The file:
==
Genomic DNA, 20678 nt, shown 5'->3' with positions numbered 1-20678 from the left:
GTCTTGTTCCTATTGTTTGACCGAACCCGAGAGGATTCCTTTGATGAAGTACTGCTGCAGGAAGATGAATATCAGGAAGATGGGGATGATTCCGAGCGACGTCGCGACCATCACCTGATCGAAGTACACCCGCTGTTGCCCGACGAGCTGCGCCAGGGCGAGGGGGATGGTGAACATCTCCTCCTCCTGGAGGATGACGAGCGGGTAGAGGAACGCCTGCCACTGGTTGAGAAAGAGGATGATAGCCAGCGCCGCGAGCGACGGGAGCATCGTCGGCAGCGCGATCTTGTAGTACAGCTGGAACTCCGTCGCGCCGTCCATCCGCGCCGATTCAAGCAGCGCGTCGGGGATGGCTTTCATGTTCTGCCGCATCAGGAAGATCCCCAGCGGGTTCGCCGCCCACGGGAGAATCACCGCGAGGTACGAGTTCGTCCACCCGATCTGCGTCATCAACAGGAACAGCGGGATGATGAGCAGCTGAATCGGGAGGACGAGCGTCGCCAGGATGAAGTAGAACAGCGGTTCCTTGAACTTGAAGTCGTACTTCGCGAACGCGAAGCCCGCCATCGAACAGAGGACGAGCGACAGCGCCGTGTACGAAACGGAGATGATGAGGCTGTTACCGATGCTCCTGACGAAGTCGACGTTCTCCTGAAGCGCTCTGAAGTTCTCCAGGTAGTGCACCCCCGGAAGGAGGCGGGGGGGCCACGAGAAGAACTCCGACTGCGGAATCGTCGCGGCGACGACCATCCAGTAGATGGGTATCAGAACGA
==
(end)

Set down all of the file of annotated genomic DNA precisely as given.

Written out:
Genomic DNA, 20678 nt, shown 5'->3' with positions numbered 1-20678 from the left:
GTCTTGTTCCTATTGTTTGACCGAACCCGAGAGGATTCCTTTGATGAAGTACTGCTGCAGGAAGATGAATATCAGGAAGATGGGGATGATTCCGAGCGACGTCGCGACCATCACCTGATCGAAGTACACCCGCTGTTGCCCGACGAGCTGCGCCAGGGCGAGGGGGATGGTGAACATCTCCTCCTCCTGGAGGATGACGAGCGGGTAGAGGAACGCCTGCCACTGGTTGAGAAAGAGGATGATAGCCAGCGCCGCGAGCGACGGGAGCATCGTCGGCAGCGCGATCTTGTAGTACAGCTGGAACTCCGTCGCGCCGTCCATCCGCGCCGATTCAAGCAGCGCGTCGGGGATGGCTTTCATGTTCTGCCGCATCAGGAAGATCCCCAGCGGGTTCGCCGCCCACGGGAGAATCACCGCGAGGTACGAGTTCGTCCACCCGATCTGCGTCATCAACAGGAACAGCGGGATGATGAGCAGCTGAATCGGGAGGACGAGCGTCGCCAGGATGAAGTAGAACAGCGGTTCCTTGAACTTGAAGTCGTACTTCGCGAACGCGAAGCCCGCCATCGAACAGAGGACGAGCGACAGCGCCGTGTACGAAACGGAGATGATGAGGCTGTTACCGATGCTCCTGACGAAGTCGACGTTCTCCTGAAGCGCTCTGAAGTTCTCCAGGTAGTGCACCCCCGGAAGGAGGCGGGGGGGCCACGAGAAGAACTCCGACTGCGGAATCGTCGCGGCGACGACCATCCAGTAGATGGGTATCAGAACGA